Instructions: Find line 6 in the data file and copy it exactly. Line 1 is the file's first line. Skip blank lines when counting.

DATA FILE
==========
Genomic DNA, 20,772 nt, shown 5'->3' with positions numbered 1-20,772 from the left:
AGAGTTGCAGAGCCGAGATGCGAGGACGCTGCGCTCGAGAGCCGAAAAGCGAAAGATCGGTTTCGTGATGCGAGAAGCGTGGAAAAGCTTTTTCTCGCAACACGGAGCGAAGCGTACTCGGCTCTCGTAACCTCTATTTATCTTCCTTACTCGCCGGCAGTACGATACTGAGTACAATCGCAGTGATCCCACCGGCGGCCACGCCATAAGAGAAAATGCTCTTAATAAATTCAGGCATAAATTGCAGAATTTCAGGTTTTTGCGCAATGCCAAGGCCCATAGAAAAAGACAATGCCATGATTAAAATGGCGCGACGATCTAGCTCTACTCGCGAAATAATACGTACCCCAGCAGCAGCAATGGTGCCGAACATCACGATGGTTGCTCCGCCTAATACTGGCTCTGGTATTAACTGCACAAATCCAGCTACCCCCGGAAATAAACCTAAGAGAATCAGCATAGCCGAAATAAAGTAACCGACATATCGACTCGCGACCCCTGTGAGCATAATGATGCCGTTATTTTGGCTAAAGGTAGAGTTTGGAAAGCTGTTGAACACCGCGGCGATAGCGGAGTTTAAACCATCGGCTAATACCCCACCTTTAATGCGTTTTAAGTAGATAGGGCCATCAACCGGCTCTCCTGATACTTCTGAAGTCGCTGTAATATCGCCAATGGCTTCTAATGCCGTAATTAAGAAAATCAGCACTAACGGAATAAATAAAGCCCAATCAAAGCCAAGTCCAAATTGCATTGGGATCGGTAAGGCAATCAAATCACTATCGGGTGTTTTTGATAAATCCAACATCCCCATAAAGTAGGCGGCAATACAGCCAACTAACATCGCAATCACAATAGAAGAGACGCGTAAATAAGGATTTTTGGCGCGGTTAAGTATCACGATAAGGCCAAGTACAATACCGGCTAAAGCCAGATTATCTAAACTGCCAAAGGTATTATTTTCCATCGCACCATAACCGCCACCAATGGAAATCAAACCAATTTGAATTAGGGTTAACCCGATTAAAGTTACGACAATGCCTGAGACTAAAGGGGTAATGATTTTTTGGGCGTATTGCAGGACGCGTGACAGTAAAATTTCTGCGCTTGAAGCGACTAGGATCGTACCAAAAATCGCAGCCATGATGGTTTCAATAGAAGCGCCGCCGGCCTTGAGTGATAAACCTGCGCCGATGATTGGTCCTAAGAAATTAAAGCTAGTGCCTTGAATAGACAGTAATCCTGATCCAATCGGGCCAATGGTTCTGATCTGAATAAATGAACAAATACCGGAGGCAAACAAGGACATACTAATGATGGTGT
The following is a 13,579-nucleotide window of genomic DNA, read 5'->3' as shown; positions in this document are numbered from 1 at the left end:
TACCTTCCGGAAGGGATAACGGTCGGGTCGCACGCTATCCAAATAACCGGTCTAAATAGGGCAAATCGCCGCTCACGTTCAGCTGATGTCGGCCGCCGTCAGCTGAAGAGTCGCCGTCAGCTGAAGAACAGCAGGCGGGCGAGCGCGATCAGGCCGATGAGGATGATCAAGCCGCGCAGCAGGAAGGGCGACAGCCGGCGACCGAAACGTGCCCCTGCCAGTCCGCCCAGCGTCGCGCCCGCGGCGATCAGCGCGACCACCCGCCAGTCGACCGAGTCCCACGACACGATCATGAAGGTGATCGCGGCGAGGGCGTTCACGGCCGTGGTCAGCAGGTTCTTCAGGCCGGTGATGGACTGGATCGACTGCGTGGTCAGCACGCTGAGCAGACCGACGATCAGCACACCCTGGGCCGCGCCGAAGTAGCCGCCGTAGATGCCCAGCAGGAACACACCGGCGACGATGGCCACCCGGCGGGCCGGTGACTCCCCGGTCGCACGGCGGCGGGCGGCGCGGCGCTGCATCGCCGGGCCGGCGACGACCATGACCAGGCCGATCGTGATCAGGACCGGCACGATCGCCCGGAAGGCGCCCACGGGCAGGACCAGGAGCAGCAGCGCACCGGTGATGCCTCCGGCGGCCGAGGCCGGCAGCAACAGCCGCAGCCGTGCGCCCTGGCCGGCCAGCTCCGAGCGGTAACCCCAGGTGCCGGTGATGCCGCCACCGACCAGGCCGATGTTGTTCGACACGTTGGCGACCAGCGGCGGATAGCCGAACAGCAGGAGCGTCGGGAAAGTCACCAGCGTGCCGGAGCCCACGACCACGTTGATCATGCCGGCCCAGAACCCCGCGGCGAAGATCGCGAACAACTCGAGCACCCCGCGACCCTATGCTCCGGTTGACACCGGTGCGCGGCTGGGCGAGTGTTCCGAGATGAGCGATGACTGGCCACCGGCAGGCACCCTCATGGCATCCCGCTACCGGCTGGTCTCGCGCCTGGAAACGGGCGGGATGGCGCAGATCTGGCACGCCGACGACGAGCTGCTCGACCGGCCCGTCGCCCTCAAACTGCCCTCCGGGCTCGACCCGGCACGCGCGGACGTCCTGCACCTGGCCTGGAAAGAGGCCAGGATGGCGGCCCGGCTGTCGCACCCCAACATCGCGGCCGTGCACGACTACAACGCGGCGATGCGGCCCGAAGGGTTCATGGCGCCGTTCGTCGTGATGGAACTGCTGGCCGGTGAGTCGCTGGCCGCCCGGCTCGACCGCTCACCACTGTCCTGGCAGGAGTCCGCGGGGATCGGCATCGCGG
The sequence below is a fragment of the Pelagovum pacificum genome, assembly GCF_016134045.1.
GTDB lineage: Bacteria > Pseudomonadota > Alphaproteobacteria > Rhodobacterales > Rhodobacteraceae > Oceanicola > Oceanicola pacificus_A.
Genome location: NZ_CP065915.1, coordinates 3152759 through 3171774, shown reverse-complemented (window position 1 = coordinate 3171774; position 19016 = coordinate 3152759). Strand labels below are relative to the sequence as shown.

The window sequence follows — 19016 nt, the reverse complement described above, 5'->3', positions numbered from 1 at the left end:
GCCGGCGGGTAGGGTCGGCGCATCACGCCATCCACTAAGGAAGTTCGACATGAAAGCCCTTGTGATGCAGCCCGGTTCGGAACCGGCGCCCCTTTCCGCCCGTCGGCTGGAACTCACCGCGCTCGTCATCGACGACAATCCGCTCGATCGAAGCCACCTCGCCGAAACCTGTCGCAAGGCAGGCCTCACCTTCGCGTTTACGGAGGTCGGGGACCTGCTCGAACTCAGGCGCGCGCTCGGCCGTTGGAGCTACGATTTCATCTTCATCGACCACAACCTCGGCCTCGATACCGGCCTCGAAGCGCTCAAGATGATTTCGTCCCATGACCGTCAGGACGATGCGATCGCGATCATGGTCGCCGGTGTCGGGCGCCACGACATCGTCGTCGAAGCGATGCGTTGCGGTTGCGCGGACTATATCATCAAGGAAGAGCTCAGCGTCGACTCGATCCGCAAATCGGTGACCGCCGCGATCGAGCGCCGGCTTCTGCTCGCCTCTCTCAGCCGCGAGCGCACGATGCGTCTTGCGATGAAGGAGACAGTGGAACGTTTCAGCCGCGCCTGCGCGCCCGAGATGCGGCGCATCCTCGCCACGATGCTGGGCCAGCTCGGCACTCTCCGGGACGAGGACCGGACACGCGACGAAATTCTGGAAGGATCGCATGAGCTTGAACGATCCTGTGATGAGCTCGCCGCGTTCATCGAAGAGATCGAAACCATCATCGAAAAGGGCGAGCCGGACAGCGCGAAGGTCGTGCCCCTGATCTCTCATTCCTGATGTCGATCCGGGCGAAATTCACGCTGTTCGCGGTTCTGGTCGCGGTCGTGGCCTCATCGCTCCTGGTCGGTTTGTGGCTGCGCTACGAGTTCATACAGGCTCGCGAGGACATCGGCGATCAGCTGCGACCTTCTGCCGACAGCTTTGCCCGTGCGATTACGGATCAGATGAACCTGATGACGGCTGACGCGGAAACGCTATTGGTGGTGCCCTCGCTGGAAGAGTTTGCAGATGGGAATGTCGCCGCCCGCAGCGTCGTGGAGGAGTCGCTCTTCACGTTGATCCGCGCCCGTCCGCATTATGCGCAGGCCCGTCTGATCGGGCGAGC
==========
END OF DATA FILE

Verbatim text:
GTDB lineage: Bacteria > Pseudomonadota > Alphaproteobacteria > Rhodobacterales > Rhodobacteraceae > Oceanicola > Oceanicola pacificus_A.